* D O C TO R T W E N T Y- S I X

BROWN


* CONNOR

O’BRIEN INTERVIEWING MARTIN SOAN .


N E V E S -Y T N E W T

‘Excuse me sir, is this your car?’”

them. Malcolm then went over straight away, lent down and said

over onto its fucking bonnet, slid along the road and stopped in front of

side of the road. Then a police car came around the corner, lost it, turned

way system in Greenwich, really, really fast and went over onto the wrong

of Up the Creek and there was a car that came round the corner on the one

“Once there was this time when Malcolm and Simon Munnery came out

THE GREATEST SHOW ON LEGS

P U L L T H E OT H E R O N E


S G E L N O W O H S T S E TA E R G E H T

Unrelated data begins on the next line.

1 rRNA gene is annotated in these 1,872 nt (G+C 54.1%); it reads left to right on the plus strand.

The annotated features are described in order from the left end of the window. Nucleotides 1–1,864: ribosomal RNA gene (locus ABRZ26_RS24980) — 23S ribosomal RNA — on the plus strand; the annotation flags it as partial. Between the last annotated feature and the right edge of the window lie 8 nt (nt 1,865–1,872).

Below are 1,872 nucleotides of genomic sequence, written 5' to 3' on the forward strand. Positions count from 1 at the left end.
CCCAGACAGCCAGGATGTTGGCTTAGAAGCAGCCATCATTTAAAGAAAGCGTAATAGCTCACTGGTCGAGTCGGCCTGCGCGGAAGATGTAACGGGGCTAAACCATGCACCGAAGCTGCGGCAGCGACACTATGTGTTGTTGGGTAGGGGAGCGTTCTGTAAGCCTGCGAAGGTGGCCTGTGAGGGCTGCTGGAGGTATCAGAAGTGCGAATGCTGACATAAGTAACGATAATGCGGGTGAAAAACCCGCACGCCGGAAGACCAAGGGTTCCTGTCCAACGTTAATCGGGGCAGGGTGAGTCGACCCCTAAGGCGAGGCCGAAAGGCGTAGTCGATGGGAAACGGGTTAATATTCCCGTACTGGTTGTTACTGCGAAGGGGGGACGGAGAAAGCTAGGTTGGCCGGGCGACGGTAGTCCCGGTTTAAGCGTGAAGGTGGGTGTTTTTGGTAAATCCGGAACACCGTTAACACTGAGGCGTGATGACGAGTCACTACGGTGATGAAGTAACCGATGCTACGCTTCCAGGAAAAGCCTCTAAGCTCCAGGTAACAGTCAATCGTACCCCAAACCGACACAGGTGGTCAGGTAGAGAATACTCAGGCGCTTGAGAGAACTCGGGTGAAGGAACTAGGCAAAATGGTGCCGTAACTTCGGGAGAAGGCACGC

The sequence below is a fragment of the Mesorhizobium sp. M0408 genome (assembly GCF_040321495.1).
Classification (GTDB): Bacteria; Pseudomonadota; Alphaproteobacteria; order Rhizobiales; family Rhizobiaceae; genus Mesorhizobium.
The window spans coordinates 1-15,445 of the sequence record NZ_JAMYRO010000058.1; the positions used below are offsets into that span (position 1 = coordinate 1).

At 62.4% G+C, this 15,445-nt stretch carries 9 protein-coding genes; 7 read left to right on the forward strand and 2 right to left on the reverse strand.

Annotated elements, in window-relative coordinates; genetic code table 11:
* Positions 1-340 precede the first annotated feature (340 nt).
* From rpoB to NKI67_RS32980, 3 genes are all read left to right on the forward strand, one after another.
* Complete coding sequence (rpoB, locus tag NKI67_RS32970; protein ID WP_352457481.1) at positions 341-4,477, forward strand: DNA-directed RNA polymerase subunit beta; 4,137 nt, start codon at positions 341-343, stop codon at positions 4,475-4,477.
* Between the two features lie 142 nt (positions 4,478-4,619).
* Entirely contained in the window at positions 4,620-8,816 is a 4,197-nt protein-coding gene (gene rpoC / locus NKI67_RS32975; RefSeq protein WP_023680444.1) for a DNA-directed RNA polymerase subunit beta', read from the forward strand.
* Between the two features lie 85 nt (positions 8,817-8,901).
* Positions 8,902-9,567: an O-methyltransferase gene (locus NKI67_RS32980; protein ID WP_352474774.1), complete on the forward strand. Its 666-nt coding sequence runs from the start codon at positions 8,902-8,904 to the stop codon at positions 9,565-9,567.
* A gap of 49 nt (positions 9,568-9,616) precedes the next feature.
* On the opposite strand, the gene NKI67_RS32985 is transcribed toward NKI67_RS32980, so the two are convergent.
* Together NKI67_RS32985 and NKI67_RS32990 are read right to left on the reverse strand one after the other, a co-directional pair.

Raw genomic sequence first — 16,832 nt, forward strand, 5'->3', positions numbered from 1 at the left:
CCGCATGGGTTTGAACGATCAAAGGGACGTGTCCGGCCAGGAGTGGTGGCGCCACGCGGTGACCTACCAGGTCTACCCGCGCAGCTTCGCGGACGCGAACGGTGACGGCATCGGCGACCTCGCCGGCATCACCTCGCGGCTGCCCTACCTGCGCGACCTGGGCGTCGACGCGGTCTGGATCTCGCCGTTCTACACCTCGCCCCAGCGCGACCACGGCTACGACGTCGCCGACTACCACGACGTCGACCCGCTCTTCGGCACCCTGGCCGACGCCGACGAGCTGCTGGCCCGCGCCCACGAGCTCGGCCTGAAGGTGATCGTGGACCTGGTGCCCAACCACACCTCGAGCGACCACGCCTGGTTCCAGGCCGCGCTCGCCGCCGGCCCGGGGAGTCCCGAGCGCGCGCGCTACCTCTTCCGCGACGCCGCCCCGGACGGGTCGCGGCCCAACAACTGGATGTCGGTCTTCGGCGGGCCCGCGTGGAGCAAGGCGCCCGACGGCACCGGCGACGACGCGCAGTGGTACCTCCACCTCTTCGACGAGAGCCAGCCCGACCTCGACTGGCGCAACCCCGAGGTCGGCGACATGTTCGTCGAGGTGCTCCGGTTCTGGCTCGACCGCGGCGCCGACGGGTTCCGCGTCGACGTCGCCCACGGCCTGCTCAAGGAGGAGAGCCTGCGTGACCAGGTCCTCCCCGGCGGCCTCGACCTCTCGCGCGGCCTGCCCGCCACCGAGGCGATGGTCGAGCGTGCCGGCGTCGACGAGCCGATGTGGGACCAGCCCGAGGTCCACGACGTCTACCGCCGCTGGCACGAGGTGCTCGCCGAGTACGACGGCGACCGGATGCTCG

Martin Soan tells one of the countless mad and ridiculous stories that make up the life of Malcolm Hardee, the comedian, manager, club owner and altogether outrageous character that the comedy world will never forget. “The stories, there’s millions of them, I wouldn’t know where to start. We started off together, we learnt our craft together and we were really good mates, and I just couldn’t believe how surreal our lives got, it’s all true,” says Martin, who originally created The Greatest Show on Legs as a one man Punch and Judy act. As a comedian, Malcolm joined The Greatest Show on Legs which made a regular appearance at The Comedy Store in Soho when it opened in 1979. As well as performing with Martin, Malcolm also made regular appearances at the Edinburgh Fringe Festival, where in 1982 he drove a tractor, completely naked, through a neighbouring stage after becoming annoyed at the amount of noise coming from it. Another famous story shared by Jo Brand from the Fringe was when Malcolm received a bad review from a journalist who he had spotted one evening at his show, he then called this journalist up on stage requesting a volunteer, and after kindly asking the gentlemen to hold a plank of wood, kicked him in the bollocks. One of the most documented tales formed the title of Hardee’s autobiography, written by John Flemming entitled ‘I Stole Freddie Mercury’s Birthday Cake’. This saga unfolded in 1986 when Malcolm and Martin stole the £4,000 birthday cake from Freddie Mercury’s 40th birthday which the duo then donated to a local nursing home, before the police had a chance to even find the crumbs of what made up one of the most famous anecdotes of Hardee’s career.